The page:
One of the difficulties facing New Zealand's most productive and successful business sector is access to, and attracting, investor capital.
More than 25 per cent of New Zealand's productive sector is in agribusiness yet it is widely perceived as one of the more difficult and inaccessible sectors for investment - perceptions held by retail investors, large fund managers and those overseas looking to invest in New Zealand's agricultural success story.
Few successful agriculture-based businesses are listed on the NZX, especially when you consider how significant a contributor agriculture is to the economy - and many successful agribusinesses are co-operatives or highly successful, family-based operations and therefore not readily available to outside investors.
Even our most successful agribusinesses find it difficult to shore up capital positions and ensure access to funds for future business development.
In late 2012, an ANZ Insight Report, Greener Pastures, identified the potential for the New Zealand's agribusiness sector to capture another $0.5 trilion - $1.3 trillion in exports by 2050. But to achieve those goals the report also identified a need for up to $340 billion in international and domestic investment to enable production growth ($210 billion) and support farm turnover ($130 billion).
Where is that investment coming from now and in the future?
As the largest financial backer of agribusiness in New Zealand, ANZ creates, identifies and supports emerging trends in accessing new capital in the sector.
A focus for our agribusiness team at ANZ is creating "investable businesses". We help owners address and improve areas such as productivity, governance and management of these businesses. The overall goal is to enhance returns through consistent improvements in productivity driven by research, innovation and good management.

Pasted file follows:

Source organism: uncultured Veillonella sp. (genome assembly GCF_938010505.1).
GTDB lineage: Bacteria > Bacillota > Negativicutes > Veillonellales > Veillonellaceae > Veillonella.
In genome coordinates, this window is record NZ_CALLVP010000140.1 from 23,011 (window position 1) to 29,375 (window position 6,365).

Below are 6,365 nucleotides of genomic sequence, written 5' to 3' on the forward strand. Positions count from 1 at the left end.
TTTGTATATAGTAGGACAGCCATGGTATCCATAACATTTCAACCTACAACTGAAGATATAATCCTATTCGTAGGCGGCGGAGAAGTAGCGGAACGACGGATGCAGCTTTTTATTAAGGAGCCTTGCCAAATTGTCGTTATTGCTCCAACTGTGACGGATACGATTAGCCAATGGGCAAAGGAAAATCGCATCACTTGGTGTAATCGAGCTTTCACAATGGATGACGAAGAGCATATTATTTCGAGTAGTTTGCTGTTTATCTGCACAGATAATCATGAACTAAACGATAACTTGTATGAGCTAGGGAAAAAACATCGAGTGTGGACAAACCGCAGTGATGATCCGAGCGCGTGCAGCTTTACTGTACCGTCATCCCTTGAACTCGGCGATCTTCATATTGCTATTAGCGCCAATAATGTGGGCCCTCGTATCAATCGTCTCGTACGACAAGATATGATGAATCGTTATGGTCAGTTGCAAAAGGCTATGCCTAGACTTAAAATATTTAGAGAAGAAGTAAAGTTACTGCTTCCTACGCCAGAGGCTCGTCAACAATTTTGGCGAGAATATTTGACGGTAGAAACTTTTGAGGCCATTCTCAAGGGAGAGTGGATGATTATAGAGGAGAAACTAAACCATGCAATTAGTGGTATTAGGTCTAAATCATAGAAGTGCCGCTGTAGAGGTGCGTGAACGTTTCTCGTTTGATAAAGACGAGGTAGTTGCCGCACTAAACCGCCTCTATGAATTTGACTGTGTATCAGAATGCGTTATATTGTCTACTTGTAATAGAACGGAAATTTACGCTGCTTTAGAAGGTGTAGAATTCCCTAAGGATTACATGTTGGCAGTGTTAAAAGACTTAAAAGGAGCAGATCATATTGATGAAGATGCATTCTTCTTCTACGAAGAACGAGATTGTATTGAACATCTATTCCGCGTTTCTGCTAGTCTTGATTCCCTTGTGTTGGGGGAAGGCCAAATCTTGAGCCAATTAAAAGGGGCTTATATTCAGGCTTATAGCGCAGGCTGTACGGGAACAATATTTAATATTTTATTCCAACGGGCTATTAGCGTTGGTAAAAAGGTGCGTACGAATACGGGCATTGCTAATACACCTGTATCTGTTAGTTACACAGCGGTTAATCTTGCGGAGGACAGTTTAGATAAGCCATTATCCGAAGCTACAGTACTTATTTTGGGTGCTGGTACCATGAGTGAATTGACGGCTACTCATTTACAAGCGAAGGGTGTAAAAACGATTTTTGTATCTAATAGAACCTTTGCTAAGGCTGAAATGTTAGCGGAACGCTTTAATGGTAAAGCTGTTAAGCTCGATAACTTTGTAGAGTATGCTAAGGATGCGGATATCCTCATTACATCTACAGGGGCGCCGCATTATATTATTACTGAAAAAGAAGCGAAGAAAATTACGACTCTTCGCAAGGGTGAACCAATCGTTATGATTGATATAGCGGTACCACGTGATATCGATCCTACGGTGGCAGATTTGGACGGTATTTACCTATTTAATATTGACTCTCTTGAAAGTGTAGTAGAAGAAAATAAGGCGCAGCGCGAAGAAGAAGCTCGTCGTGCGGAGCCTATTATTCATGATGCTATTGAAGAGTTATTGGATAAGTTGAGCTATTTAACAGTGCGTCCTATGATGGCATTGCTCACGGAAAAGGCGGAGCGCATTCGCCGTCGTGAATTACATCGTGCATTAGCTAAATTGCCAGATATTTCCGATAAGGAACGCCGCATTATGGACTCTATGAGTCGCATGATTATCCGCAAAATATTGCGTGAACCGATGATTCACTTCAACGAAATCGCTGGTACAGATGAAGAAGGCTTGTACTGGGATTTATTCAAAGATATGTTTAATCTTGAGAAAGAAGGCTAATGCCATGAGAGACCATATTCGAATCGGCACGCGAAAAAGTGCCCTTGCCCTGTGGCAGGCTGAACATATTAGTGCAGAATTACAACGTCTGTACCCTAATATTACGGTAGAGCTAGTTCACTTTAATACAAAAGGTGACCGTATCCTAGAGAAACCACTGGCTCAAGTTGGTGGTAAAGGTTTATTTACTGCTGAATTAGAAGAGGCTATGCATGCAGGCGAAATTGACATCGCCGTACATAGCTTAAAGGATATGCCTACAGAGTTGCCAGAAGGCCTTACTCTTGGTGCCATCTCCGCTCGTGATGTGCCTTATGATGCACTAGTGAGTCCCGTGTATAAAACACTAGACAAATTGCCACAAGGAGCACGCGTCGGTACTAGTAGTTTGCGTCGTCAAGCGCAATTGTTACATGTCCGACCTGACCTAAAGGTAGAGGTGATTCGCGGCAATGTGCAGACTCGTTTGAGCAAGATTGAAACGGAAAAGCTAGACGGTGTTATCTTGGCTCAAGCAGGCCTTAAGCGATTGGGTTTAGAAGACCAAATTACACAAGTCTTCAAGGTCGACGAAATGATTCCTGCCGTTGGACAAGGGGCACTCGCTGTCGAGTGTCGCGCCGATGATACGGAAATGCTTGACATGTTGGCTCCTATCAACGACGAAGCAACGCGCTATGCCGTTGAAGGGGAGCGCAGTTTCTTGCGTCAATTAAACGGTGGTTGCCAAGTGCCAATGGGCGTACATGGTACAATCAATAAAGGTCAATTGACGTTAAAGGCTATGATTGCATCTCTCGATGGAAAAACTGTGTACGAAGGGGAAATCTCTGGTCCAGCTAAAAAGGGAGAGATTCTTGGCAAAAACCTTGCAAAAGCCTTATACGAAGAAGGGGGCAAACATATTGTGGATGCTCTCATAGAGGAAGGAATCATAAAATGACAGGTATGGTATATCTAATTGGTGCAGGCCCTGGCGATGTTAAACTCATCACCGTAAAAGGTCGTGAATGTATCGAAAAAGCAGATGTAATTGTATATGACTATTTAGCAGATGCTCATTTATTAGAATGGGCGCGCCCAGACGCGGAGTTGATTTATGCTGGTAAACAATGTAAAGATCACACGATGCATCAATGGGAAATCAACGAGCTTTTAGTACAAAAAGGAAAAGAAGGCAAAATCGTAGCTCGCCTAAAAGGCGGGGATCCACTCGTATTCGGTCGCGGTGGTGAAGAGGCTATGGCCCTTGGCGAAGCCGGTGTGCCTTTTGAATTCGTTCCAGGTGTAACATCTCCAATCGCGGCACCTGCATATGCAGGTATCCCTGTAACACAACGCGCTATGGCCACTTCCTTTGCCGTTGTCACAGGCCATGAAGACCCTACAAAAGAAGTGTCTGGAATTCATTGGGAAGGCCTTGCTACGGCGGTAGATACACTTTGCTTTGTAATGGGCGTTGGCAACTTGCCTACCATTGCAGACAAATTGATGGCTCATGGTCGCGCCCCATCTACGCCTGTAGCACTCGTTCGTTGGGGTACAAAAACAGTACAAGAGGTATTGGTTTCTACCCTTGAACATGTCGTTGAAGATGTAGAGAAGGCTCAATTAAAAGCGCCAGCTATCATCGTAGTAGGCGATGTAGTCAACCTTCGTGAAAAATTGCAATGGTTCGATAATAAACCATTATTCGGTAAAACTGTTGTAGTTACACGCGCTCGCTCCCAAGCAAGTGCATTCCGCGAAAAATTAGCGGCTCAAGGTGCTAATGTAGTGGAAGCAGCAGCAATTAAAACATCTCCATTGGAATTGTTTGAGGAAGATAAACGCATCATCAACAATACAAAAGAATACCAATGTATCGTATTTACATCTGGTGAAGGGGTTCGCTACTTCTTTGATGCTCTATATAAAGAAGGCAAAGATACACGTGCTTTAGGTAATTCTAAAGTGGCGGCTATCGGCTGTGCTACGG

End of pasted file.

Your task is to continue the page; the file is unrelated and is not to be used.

Creating clear separation between governance, management and operational matters helps address several issues for owners and potential investors and overcomes investor concerns around transparency of revenue streams and liquidity of their investment.
That separation shows potential investors where the business is heading, how it is performing in terms of reaching its production targets, where in the business their investment is going, and how their investment is performing financially.
Seeing how well a business performs helps address the liquidity concerns some investors have about getting their money out of an involvement in the sector - strongly performing businesses or holdings will sell more readily when it's time to exit.
Productivity gains are also readily recognised and this again helps investor confidence. It's generally accepted that investments in agribusiness return about 3-7 per cent, but top-performing operations are gaining returns in high single figures and even low double figures. Raising more businesses to that level of performance - a task for private, government and industry-based organisations - again makes the sector more attractive to new investment.